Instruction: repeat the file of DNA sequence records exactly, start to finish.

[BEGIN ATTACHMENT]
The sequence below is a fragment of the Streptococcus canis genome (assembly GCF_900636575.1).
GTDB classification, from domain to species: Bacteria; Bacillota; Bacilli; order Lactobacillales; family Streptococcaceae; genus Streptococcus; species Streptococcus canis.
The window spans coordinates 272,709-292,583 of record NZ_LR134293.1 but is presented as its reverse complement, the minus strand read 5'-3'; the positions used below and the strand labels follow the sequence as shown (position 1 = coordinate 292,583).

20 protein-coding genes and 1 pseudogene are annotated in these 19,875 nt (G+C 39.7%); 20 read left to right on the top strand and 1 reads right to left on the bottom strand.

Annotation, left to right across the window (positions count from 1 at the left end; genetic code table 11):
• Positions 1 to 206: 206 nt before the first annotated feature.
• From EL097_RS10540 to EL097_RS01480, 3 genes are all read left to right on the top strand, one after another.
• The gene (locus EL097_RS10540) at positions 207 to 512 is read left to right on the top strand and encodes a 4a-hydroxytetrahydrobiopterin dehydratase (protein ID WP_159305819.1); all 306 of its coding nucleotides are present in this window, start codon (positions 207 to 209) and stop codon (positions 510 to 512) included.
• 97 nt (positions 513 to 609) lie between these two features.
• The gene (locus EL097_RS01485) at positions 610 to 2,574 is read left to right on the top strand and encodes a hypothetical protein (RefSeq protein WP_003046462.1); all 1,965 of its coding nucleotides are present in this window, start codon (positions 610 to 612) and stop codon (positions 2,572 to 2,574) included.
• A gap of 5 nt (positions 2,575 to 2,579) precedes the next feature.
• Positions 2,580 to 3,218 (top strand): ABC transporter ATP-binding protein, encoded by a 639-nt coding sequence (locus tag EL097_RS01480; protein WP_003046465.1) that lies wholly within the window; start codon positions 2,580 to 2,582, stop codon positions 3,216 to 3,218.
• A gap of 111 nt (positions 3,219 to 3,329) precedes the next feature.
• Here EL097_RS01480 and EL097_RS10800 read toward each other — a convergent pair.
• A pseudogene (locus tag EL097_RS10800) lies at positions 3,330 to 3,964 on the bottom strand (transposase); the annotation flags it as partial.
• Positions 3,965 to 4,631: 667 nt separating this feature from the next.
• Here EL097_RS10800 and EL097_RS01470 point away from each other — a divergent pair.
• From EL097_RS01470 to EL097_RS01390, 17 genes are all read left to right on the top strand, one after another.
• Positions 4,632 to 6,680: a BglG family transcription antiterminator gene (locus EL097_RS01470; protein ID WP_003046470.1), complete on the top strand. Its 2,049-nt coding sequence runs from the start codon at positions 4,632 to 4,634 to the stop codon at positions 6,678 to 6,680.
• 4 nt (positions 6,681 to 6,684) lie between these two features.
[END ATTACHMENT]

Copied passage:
The sequence below is a fragment of the Streptococcus canis genome (assembly GCF_900636575.1).
GTDB classification, from domain to species: Bacteria; Bacillota; Bacilli; order Lactobacillales; family Streptococcaceae; genus Streptococcus; species Streptococcus canis.
The window spans coordinates 272,709-292,583 of record NZ_LR134293.1 but is presented as its reverse complement, the minus strand read 5'-3'; the positions used below and the strand labels follow the sequence as shown (position 1 = coordinate 292,583).

20 protein-coding genes and 1 pseudogene are annotated in these 19,875 nt (G+C 39.7%); 20 read left to right on the top strand and 1 reads right to left on the bottom strand.

Annotation, left to right across the window (positions count from 1 at the left end; genetic code table 11):
• Positions 1 to 206: 206 nt before the first annotated feature.
• From EL097_RS10540 to EL097_RS01480, 3 genes are all read left to right on the top strand, one after another.
• The gene (locus EL097_RS10540) at positions 207 to 512 is read left to right on the top strand and encodes a 4a-hydroxytetrahydrobiopterin dehydratase (protein ID WP_159305819.1); all 306 of its coding nucleotides are present in this window, start codon (positions 207 to 209) and stop codon (positions 510 to 512) included.
• 97 nt (positions 513 to 609) lie between these two features.
• The gene (locus EL097_RS01485) at positions 610 to 2,574 is read left to right on the top strand and encodes a hypothetical protein (RefSeq protein WP_003046462.1); all 1,965 of its coding nucleotides are present in this window, start codon (positions 610 to 612) and stop codon (positions 2,572 to 2,574) included.
• A gap of 5 nt (positions 2,575 to 2,579) precedes the next feature.
• Positions 2,580 to 3,218 (top strand): ABC transporter ATP-binding protein, encoded by a 639-nt coding sequence (locus tag EL097_RS01480; protein WP_003046465.1) that lies wholly within the window; start codon positions 2,580 to 2,582, stop codon positions 3,216 to 3,218.
• A gap of 111 nt (positions 3,219 to 3,329) precedes the next feature.
• Here EL097_RS01480 and EL097_RS10800 read toward each other — a convergent pair.
• A pseudogene (locus tag EL097_RS10800) lies at positions 3,330 to 3,964 on the bottom strand (transposase); the annotation flags it as partial.
• Positions 3,965 to 4,631: 667 nt separating this feature from the next.
• Here EL097_RS10800 and EL097_RS01470 point away from each other — a divergent pair.
• From EL097_RS01470 to EL097_RS01390, 17 genes are all read left to right on the top strand, one after another.
• Positions 4,632 to 6,680: a BglG family transcription antiterminator gene (locus EL097_RS01470; protein ID WP_003046470.1), complete on the top strand. Its 2,049-nt coding sequence runs from the start codon at positions 4,632 to 4,634 to the stop codon at positions 6,678 to 6,680.
• 4 nt (positions 6,681 to 6,684) lie between these two features.